Sunday, March 28, 2010

Gospel for Monday of Holy Week

From: John 12:1-11

Mary Anoints Our Lord at Bethany

[1] Six days before the Passover, Jesus came to Bethany where Lazarus was, whom Jesus raised form the dead. [2] There they made Him a supper; Martha served, and Lazarus was one of those at table with Him. [3] Mary took a pound of costly ointment of pure nard and anointed the feet of Jesus and wiped His feet with her hair; and the house was filled with the fragrance of the ointment. [4] But Judas Iscariot, one of the disciples (he who was to betray Him), said, [5] "Why was this ointment not sold for three hundred denarii and given to the poor?" [6] This he said, not that he cared for the poor but because he was a thief, and as he had the money box he used to take what was put into it. [7] Jesus said, "Let her alone, let her keep it for the day of My burial. [8] The poor you have always have with you, but you do not always have Me."

[9] When the great crowd of the Jews learned that He was there, they came, not only on account of Jesus but also to see Lazarus, whom He raised from the dead. [10] So the chief priests planned to put Lazarus to death also, [11] because on account of him many of the Jews were going away and believing in Jesus.


1. Jesus pays another visit to His friends in Bethany. It is very touching to see this friendship, at once divine and human, expressed in the form of frequent contact.

"It's true that I always call our Tabernacle `Bethany'....Become a friend of the Master's friends: Lazarus, Martha, Mary. And then you won't ask me any more why I call our Tabernacle `Bethany'" ([St] J. Escriva, "The Way", 322).

2-3. Apparently, our Lord was anointed on two different occasions - first, at the start of His public ministry, in Galilee, as recounted by St. Luke (7:36-50); and, second, towards the end of His life, in Bethany, reported here by St. John and undoubtedly the same incident described by St. Matthew (26:6-13) and St. Mark (14:3-9). The two anointings are quite distinct: they occur at different times and the details of the accounts differ: the first is a demonstration of repentance followed by pardon; the second, a delicate expression of love, which Jesus further interprets as an anticipation of the anointing of His body for burial (verse 7).

Although these anointings of Jesus had a particular significance, they should be seen in the context of Eastern hospitality.

The pound was a measure of weight equivalent to three hundred grams; a denarius, as we have indicated elsewhere, was a day's wage of an agricultural laborer; therefore, the cost of the flask of perfume would have amounted to a year's wage.

"What a shining proof of magnanimity is this `extravagance' on Mary's part! Judas on the other hand laments this `waste' of so valuable a perfume; in his greed he had been calculating the price: it would have fetched at least `three hundred silver pieces'.

"True detachment leads us to be very generous with God and with our fellowmen. [...] Don't be mean and grudging with people who, without counting the cost, have given of their all, everything they have, for your sake. Just ask yourselves, how much does it cost you--in financial terms as well--to be Christians? Above all, don't forget that `God loves a cheerful giver' (2 Corinthians 9:7)" ([St] J. Escriva, "Friends of God", 126).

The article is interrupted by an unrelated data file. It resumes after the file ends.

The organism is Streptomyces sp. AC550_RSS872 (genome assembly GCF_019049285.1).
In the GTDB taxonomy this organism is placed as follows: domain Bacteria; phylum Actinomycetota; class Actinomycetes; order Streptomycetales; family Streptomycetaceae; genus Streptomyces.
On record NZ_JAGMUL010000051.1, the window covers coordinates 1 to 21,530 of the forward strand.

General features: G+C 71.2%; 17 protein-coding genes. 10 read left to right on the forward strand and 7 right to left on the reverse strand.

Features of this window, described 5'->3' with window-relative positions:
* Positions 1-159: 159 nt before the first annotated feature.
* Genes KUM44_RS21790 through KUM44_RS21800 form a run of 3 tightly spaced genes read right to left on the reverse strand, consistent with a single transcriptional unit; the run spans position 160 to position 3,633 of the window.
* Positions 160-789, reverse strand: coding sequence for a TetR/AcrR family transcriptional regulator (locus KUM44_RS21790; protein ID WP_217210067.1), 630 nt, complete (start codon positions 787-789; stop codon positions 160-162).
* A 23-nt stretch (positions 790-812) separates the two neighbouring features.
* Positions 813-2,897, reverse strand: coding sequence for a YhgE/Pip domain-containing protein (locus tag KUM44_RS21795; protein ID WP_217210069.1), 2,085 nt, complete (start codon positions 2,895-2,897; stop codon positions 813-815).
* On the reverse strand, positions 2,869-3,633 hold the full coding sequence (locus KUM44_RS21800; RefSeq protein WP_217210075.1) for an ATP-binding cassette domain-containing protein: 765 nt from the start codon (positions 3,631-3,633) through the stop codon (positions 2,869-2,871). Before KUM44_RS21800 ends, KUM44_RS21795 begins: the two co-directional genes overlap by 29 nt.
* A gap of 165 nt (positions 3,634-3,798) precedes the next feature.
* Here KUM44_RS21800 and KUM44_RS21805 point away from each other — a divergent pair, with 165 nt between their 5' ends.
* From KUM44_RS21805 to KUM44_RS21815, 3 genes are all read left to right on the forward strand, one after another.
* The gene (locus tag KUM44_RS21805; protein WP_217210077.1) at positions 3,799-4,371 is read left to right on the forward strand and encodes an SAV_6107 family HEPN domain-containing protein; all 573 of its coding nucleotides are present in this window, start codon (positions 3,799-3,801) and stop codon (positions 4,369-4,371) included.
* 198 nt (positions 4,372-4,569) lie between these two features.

4-6. From this passage and from John 13:29 we know that Judas was the person in charge of the money. His petty thefts--they could not have been any more than that, given the meagre resources of Jesus and the Twelve--played their part in disposing him to commit his eventual sin of betraying Jesus; his complaint about the woman's generosity was quite hypocritical. "Frequently the servants of Satan disguise themselves as servants of righteousness (cf. 2 Corinthians 11:14-15). Therefore, (Judas), hid his malice under a cloak of piety" (St. Thomas Aquinas, "Commentary on St. John, ad loc.").

7-8. As well as praising Mary's generous gesture, our Lord announces in an indirect way His forthcoming death, even implying that it will happen so precipitously that there will hardly be time to prepare His body for burial in the normal way (Luke 23:56). Jesus is not saying that almsgiving is not a good thing (He often recommended it: cf. Matthew 25:40); what He is doing here is exposing the hypocrisy of people like Judas who deceitfully profess noble motives in order to avoid giving God the honor He is due.

9-11. The news of the raising of Lazarus has spread rapidly among the people of Judea and those travelling up to Jerusalem for the Passover; many believe in Jesus (John 11:45); others look for Him (John 11:56) perhaps more out of curiosity (John 12:9) than faith. Following Christ demands more of each of us than just superficial, short-lived enthusiasm. We should not forget those "who, when they hear the word, immediately receive it with joy; and they have no root in themselves, but endure for a while; then, when tribulation or persecution arises on account of the word, immediately they fall away" (Mark 4:16-17).
Source: "The Navarre Bible: Text and Commentaries". Biblical text taken from the Revised Standard Version and New Vulgate. Commentaries made by members of the Faculty of Theology of the University of Navarre, Spain. Published by Four Courts Press, Kill Lane, Blackrock, Co. Dublin, Ireland. Reprinted with permission from Four Courts Press and Scepter Publishers, the U.S. publisher.

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